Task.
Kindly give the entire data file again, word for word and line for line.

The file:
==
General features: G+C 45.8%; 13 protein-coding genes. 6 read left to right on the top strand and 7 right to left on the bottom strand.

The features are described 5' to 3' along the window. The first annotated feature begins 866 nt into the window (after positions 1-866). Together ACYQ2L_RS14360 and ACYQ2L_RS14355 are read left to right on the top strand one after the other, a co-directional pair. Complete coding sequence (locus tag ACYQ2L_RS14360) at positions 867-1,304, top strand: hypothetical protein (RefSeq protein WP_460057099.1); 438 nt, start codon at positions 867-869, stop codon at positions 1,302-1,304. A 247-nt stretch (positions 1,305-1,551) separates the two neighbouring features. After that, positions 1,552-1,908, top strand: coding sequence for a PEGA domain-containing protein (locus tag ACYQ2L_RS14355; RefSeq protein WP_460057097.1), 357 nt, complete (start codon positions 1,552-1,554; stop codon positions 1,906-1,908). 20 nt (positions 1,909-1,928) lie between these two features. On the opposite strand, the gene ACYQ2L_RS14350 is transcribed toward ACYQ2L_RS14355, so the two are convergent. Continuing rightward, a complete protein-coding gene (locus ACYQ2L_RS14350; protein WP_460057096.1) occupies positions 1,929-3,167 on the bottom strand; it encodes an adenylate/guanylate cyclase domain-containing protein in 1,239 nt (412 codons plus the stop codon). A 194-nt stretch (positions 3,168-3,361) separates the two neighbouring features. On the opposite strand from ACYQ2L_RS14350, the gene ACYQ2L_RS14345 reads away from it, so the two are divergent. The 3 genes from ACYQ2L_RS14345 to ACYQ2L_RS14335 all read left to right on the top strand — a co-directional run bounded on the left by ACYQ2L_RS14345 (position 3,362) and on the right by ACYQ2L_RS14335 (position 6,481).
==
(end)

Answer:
General features: G+C 45.8%; 13 protein-coding genes. 6 read left to right on the top strand and 7 right to left on the bottom strand.

The features are described 5' to 3' along the window. The first annotated feature begins 866 nt into the window (after positions 1-866). Together ACYQ2L_RS14360 and ACYQ2L_RS14355 are read left to right on the top strand one after the other, a co-directional pair. Complete coding sequence (locus tag ACYQ2L_RS14360) at positions 867-1,304, top strand: hypothetical protein (RefSeq protein WP_460057099.1); 438 nt, start codon at positions 867-869, stop codon at positions 1,302-1,304. A 247-nt stretch (positions 1,305-1,551) separates the two neighbouring features. After that, positions 1,552-1,908, top strand: coding sequence for a PEGA domain-containing protein (locus tag ACYQ2L_RS14355; RefSeq protein WP_460057097.1), 357 nt, complete (start codon positions 1,552-1,554; stop codon positions 1,906-1,908). 20 nt (positions 1,909-1,928) lie between these two features. On the opposite strand, the gene ACYQ2L_RS14350 is transcribed toward ACYQ2L_RS14355, so the two are convergent. Continuing rightward, a complete protein-coding gene (locus ACYQ2L_RS14350; protein WP_460057096.1) occupies positions 1,929-3,167 on the bottom strand; it encodes an adenylate/guanylate cyclase domain-containing protein in 1,239 nt (412 codons plus the stop codon). A 194-nt stretch (positions 3,168-3,361) separates the two neighbouring features. On the opposite strand from ACYQ2L_RS14350, the gene ACYQ2L_RS14345 reads away from it, so the two are divergent. The 3 genes from ACYQ2L_RS14345 to ACYQ2L_RS14335 all read left to right on the top strand — a co-directional run bounded on the left by ACYQ2L_RS14345 (position 3,362) and on the right by ACYQ2L_RS14335 (position 6,481).